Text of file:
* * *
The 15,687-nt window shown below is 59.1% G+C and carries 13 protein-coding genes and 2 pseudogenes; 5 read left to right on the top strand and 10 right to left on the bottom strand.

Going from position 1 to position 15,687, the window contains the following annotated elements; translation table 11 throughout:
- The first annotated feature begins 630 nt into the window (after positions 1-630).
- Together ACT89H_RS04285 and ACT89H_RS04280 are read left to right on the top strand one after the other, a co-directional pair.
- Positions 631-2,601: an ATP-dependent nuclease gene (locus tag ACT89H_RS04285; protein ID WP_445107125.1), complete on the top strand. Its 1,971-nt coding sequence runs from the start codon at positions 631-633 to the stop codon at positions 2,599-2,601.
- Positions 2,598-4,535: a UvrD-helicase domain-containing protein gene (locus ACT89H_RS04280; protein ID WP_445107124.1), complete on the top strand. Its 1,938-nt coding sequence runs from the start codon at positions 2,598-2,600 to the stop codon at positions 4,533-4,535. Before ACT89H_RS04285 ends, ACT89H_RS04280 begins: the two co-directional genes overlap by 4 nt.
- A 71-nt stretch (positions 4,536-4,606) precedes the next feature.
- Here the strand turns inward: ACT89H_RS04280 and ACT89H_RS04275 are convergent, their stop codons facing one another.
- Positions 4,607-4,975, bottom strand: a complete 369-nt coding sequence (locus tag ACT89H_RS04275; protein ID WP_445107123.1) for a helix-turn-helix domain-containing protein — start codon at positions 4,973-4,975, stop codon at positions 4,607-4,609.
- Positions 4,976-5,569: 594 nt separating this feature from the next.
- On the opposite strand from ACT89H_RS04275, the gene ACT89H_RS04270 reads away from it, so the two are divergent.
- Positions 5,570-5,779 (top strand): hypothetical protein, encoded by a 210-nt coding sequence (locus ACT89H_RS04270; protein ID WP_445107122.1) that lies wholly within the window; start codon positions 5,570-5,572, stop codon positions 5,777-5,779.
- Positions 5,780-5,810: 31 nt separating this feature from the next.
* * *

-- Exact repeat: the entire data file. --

The 15,687-nt window shown below is 59.1% G+C and carries 13 protein-coding genes and 2 pseudogenes; 5 read left to right on the top strand and 10 right to left on the bottom strand.

Going from position 1 to position 15,687, the window contains the following annotated elements; translation table 11 throughout:
- The first annotated feature begins 630 nt into the window (after positions 1-630).
- Together ACT89H_RS04285 and ACT89H_RS04280 are read left to right on the top strand one after the other, a co-directional pair.
- Positions 631-2,601: an ATP-dependent nuclease gene (locus tag ACT89H_RS04285; protein ID WP_445107125.1), complete on the top strand. Its 1,971-nt coding sequence runs from the start codon at positions 631-633 to the stop codon at positions 2,599-2,601.
- Positions 2,598-4,535: a UvrD-helicase domain-containing protein gene (locus ACT89H_RS04280; protein ID WP_445107124.1), complete on the top strand. Its 1,938-nt coding sequence runs from the start codon at positions 2,598-2,600 to the stop codon at positions 4,533-4,535. Before ACT89H_RS04285 ends, ACT89H_RS04280 begins: the two co-directional genes overlap by 4 nt.
- A 71-nt stretch (positions 4,536-4,606) precedes the next feature.
- Here the strand turns inward: ACT89H_RS04280 and ACT89H_RS04275 are convergent, their stop codons facing one another.
- Positions 4,607-4,975, bottom strand: a complete 369-nt coding sequence (locus tag ACT89H_RS04275; protein ID WP_445107123.1) for a helix-turn-helix domain-containing protein — start codon at positions 4,973-4,975, stop codon at positions 4,607-4,609.
- Positions 4,976-5,569: 594 nt separating this feature from the next.
- On the opposite strand from ACT89H_RS04275, the gene ACT89H_RS04270 reads away from it, so the two are divergent.
- Positions 5,570-5,779 (top strand): hypothetical protein, encoded by a 210-nt coding sequence (locus ACT89H_RS04270; protein ID WP_445107122.1) that lies wholly within the window; start codon positions 5,570-5,572, stop codon positions 5,777-5,779.
- Positions 5,780-5,810: 31 nt separating this feature from the next.